Are You Keeping Tabs on New State Servicing Regs?
While most servicers understand the importance of tracking the activities of federal regulators, however, there are many other compliance hurdles that require monitoring. One in particular is the growing number of state laws that impact their business, particularly when it comes to debt collection and defaults.
Below are just a few examples—along with some advice on how to comply with multiple agencies and rules all at once.
Rules on Debt Collection
While the federal Fair Debt Collection Practices Act prohibits servicers from engaging in abusive and deceptive collection tactics throughout the country, many states have their own rules on the books.
Not only do the laws covering the collection of debts vary from state to state, but some are also even stricter than federal protections. For example, some states are very stringent about when and how companies can contact consumers, while others have limits on the amount of interest and fees that can be charged on debts.
In Maryland, for example, a class action lawsuit was recently settled involving a large mortgage servicer that charged fees to borrowers who made mortgage payments over the phone. The plaintiffs alleged that the servicer’s practice not only violated the Fair Debt Collection Practices Act, but multiple state debt collection laws as well — including the Maryland Consumer Protection Act, the Texas Finance Code and the California Unfair Competition Law.
Many states also have rules preventing servicers from foreclosing on a borrower’s home without exhausting all remedies to collect payment or provide a loss mitigation option. In 2022, for example, New York passed the Foreclosure Abuse Prevention Act, which prevents servicers from stopping and restarting the statute of limitations on foreclosure actions.
Supporters of the Act say the new law stops manipulative foreclosure practices that have caused many New Yorkers to lose their homes. The law also applies to both new foreclosures and previous cases in which a final judgement and sale has not been completed, which may mean servicers will need to re-evaluate older distressed mortgages in their portfolios.
While federal and state mortgage assistance programs have been winding down along with the COVID pandemic, several states are still offering help.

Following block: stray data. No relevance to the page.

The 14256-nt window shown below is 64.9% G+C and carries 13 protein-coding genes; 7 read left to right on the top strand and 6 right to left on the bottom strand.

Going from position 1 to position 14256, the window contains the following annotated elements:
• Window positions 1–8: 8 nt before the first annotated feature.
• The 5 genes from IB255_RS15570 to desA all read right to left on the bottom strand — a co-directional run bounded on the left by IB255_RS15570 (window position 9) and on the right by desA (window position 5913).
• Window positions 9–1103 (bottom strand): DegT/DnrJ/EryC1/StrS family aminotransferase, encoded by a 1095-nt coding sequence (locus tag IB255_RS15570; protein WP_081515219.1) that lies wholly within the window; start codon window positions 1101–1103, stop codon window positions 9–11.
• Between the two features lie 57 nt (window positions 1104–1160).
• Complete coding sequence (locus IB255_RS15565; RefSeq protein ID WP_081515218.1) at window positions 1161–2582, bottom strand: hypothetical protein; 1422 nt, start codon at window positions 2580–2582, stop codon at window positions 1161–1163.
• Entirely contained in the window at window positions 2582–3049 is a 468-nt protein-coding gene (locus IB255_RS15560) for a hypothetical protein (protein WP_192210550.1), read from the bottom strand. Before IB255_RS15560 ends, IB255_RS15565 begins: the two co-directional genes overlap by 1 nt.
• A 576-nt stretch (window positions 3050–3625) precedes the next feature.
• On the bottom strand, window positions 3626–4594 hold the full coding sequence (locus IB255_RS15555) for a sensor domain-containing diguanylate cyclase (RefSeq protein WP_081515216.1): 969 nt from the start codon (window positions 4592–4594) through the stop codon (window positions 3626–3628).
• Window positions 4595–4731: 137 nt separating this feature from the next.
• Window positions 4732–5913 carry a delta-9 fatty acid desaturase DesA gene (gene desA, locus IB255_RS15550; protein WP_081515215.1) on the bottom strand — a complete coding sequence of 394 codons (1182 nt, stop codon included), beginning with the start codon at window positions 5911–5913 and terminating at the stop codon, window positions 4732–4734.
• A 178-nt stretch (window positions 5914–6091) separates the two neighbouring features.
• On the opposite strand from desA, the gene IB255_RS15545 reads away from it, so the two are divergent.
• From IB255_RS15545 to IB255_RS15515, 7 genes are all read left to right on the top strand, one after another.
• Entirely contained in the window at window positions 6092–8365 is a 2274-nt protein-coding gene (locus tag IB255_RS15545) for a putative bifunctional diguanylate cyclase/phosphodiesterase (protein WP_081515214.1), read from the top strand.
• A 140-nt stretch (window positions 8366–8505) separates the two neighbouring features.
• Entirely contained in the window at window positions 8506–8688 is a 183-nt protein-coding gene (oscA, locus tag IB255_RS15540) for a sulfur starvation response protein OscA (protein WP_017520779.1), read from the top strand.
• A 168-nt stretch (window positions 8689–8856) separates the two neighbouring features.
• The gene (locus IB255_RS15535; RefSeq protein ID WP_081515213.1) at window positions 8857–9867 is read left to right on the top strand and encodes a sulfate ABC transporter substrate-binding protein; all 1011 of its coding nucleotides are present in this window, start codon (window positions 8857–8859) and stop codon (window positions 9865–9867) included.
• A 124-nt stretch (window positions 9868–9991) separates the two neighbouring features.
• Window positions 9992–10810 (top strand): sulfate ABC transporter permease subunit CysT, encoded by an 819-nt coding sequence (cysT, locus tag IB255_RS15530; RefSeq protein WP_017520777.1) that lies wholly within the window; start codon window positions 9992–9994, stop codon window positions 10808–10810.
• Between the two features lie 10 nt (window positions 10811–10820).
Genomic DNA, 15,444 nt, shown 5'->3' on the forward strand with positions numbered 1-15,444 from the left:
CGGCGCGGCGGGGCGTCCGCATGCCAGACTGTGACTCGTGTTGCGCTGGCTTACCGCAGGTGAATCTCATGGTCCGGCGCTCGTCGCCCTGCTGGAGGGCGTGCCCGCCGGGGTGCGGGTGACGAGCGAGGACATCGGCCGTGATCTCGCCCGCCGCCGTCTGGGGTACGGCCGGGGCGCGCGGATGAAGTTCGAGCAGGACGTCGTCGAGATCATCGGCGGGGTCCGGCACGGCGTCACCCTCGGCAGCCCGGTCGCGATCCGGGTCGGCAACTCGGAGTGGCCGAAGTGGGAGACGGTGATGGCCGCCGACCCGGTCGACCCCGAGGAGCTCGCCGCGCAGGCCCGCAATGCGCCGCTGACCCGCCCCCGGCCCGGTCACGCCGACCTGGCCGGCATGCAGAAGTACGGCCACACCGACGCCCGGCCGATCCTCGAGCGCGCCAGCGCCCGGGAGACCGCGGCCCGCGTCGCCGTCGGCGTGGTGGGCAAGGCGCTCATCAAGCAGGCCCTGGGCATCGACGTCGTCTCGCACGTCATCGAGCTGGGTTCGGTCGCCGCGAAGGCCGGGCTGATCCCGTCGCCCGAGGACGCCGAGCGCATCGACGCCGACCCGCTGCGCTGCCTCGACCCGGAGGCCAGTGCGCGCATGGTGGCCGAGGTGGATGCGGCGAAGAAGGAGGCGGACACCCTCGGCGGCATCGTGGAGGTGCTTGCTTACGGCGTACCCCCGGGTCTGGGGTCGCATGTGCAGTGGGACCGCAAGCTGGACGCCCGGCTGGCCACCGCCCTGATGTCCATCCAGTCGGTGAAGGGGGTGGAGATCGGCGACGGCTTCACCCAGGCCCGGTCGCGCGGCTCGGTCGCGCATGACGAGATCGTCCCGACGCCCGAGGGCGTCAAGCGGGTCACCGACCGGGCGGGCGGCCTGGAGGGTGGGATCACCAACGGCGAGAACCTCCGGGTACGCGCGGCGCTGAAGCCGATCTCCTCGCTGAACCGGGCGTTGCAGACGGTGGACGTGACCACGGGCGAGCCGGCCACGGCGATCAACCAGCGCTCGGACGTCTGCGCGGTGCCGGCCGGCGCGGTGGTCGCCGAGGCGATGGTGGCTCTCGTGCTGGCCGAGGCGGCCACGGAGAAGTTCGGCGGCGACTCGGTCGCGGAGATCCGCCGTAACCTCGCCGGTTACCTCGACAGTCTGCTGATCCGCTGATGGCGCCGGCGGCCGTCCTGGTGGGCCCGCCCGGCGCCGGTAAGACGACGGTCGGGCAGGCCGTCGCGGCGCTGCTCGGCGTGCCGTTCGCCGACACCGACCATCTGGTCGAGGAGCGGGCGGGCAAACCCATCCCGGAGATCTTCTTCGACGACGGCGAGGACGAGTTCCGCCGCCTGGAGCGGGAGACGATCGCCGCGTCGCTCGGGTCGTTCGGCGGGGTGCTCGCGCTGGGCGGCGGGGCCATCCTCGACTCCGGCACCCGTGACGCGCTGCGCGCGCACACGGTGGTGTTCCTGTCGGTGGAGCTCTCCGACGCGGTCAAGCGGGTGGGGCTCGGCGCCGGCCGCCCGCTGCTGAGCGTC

In fact, in February 2023, California expanded its relief program to more homeowners who are still struggling to make housing payments due to the pandemic, including homeowners with partial claim second mortgages. Borrowers who have previously received assistance are still eligible for additional funds up to a maximum of $80,000.
Why Platforms Matter
With possible fines and legal penalties on the line—not to mention potential reputational damage—it’s more important than ever for servicers to ensure they are fully compliant with state laws in the areas where they do business. Yet given the complex patchwork of state rules, it can be difficult to keep track of every requirement for every borrower scenario.
Detailing every state law that impacts the mortgage servicing business would take a much longer article than this one, too. But there is one very simple way to improve your ability to stay compliant with state regulations, and that is choosing the right servicing technology.
For example, at MCC Mortgage Solutions, our state-of-the-art servicing technology is highly customizable and includes extensive reporting functionalities for a variety of processes, such as foreclosures, bankruptcies, delinquencies, REOs, short sales, evictions, and document tracking. Our clients can also access our interactive collection module, which tracks delinquencies and alerts their teams to contact borrowers at predetermined times or under specific circumstances, leaving no room for errors.
If you’re concerned about whether your current platform is helping or hurting your ability to stay compliant with state laws, it’s time to check out MCC Mortgage Solutions. To learn more about our platform, contact us at: 248-350-9290 or drop us a note at email@example.com.